Review Highlights

The multiple rhythms are forceful but not domineering, and Samite's melodies ride over and through them to create a soothing, almost lullaby-like effect. It's modern African folk music...

~ Los Angeles Times

 When Samite translated his songs, their serenity seemed almost miraculous.

~ New York Times 

Samite wraps his warm voice around melodies that seem to rise up off the Ugandan plateau, caressed by his kalimbas and other native instruments.

~ Billboard

Organic, rootsy and yet highly sophisticated.

~ Sing Out Magazine

Samite's Discography

My Music World
Samite Music, 2010

My Music World is a gift to Samite fans, who have allowed him to share his life stories with them and have made his music part of their life stories. This music is one more story for them. Here, Samite explores his Ugandan roots and celebrates the world of musical influences that he enjoys while drawing attention to the plight of the endangered mountain gorillas and the rainforests they call home.

Triloka Records, 2006

Embalasasa comprises ten tracks of soothing piano, kalimba, drums and acoustic guitar. The title track recalls memories of a lizard that seems attractive to touch but gives a lethal bite. "As kids, my granddad cautioned us against playing with this lizard, and he killed it always," explains Samite. "I have used it as an allusion to sex, saying it may be beautiful but it can bite you with AIDS. I am calling upon my granddad to help us get rid of this epidemic." The song is a cry for help and a testimony to the futility that 25 years of AIDS research has yielded.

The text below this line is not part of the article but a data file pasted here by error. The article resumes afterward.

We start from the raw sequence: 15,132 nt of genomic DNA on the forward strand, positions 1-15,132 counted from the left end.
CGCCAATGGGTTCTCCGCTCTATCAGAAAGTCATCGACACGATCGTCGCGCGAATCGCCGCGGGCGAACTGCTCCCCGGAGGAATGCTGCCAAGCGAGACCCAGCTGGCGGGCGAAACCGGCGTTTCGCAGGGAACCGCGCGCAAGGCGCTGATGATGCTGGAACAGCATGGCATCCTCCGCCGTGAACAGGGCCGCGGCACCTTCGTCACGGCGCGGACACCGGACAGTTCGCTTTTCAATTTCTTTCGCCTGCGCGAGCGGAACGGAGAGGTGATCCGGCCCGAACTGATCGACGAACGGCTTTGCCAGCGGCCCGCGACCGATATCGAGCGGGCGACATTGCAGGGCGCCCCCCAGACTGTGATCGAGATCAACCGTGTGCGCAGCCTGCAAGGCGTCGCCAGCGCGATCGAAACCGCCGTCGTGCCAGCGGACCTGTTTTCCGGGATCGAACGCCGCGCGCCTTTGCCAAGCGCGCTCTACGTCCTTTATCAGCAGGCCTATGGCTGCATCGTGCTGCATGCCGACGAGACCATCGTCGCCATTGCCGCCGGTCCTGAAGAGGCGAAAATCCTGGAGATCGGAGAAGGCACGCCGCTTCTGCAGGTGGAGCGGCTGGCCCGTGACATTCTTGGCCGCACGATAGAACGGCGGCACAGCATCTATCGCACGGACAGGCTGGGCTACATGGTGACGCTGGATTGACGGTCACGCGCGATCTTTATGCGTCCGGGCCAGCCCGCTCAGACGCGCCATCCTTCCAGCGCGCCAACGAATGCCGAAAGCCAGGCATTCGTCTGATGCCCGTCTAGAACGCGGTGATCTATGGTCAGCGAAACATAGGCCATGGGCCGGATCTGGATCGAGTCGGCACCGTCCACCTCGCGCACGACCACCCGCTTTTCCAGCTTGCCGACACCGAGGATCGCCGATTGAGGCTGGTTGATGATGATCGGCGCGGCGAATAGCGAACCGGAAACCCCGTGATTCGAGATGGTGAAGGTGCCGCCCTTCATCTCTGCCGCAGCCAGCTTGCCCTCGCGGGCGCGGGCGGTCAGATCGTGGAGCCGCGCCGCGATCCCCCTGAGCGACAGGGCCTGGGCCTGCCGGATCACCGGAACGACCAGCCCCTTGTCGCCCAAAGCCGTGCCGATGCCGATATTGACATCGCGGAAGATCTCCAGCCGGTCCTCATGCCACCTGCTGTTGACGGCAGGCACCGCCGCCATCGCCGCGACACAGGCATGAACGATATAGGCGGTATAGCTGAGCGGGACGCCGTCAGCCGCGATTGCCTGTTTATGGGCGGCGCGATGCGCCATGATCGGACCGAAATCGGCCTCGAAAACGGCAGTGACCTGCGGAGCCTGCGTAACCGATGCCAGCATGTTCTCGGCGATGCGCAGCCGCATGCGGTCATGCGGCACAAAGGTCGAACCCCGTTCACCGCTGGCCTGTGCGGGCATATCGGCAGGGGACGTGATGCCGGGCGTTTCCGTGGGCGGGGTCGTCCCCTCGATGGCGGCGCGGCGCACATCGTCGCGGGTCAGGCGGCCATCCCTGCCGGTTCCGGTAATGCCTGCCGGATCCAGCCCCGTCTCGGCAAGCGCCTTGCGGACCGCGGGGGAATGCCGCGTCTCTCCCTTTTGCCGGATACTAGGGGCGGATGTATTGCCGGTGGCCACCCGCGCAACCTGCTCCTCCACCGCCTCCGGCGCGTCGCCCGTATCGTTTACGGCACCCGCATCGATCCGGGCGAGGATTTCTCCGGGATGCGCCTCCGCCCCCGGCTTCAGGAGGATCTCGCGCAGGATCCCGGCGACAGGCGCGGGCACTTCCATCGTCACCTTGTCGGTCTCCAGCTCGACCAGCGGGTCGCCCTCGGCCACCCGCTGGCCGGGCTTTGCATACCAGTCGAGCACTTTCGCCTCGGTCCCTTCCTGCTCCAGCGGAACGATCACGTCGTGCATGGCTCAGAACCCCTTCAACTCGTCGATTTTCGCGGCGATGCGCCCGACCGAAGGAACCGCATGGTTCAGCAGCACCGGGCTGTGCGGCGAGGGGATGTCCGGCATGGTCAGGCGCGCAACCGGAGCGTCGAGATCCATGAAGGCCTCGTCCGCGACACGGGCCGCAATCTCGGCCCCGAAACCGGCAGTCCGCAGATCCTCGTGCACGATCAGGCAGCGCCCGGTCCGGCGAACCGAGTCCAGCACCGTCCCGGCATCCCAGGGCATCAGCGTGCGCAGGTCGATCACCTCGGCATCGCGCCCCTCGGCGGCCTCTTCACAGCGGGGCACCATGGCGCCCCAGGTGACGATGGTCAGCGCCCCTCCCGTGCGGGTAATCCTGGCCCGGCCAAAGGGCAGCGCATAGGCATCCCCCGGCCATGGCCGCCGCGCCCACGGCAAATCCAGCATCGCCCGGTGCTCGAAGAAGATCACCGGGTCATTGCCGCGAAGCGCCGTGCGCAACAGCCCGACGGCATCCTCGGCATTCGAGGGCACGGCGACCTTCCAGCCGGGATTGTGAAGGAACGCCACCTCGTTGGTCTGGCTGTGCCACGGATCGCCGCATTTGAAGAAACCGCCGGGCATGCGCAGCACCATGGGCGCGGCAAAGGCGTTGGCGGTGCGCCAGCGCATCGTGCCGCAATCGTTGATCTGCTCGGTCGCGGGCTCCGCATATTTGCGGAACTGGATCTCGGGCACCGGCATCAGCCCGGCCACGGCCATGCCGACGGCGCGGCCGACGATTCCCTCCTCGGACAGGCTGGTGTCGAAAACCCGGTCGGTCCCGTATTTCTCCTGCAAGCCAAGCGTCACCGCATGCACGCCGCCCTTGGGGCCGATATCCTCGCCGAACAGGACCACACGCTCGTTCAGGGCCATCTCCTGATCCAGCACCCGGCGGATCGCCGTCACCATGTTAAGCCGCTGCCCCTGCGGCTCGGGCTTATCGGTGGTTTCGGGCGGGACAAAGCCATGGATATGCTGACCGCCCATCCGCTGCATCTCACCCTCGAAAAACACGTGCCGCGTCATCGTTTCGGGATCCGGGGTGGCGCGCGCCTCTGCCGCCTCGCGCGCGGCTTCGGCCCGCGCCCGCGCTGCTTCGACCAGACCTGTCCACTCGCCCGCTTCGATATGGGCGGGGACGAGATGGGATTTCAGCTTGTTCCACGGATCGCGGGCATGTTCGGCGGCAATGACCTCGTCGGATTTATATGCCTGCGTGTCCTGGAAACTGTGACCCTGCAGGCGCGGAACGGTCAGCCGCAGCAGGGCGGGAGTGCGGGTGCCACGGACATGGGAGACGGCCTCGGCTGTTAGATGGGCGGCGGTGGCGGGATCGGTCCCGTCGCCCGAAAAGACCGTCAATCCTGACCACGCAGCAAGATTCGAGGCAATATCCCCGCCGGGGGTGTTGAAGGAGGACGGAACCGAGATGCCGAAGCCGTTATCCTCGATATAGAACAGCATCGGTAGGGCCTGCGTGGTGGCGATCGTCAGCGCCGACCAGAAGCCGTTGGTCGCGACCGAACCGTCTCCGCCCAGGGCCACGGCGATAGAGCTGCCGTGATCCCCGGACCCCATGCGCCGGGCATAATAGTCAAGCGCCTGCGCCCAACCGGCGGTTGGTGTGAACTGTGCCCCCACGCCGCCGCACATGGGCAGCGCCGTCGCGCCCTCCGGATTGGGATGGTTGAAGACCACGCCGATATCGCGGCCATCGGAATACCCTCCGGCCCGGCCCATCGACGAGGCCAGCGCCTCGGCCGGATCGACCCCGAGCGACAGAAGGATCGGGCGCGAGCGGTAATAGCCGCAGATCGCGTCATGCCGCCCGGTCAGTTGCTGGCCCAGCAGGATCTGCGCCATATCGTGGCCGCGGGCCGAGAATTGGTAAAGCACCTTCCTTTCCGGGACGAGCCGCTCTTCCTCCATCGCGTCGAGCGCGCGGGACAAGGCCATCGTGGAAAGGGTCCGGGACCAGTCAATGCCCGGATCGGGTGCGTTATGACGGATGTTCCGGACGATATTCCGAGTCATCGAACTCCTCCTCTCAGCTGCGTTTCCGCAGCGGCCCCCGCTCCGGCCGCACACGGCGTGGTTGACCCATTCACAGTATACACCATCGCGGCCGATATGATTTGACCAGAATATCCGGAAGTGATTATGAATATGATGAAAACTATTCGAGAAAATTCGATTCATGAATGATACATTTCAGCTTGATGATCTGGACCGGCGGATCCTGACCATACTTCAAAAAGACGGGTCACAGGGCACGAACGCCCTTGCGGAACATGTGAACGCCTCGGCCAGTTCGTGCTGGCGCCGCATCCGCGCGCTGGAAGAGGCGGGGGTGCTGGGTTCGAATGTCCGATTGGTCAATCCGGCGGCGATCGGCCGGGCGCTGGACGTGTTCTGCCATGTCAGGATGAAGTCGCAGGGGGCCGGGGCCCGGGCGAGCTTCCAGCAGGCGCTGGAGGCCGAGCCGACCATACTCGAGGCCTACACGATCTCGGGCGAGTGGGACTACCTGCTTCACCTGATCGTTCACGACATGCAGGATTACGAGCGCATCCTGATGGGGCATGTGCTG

Tunula Eno
Triloka Records, 2003

Tunula Eno a work of commitment, devotion and an overwhelming sense of humanity. Written and recorded during the last year of his late wife, Joan, before she died. The album is a celebration of that which makes us human: love, loss, endurance, hope. It is a joyous album conveying optimism through stories and song, replete with swirling melodies, infectious rhythms and soulful vocals. Indeed these songs are a reflection of life itself.

Kambu Angels
Wind Over The Earth, 2001

Kambu Angels was inspired by an Africa that is renewing itself, the people, and particularly the children. They are the spirit at the heart of this album. Samite uses the strength of his voice and his playful kalimbas to weave this colorful landscape of theme and melody. It is an album about peace, renewal, forgiveness, grace, and joy.

Stars to Share
Windham Hill, 1999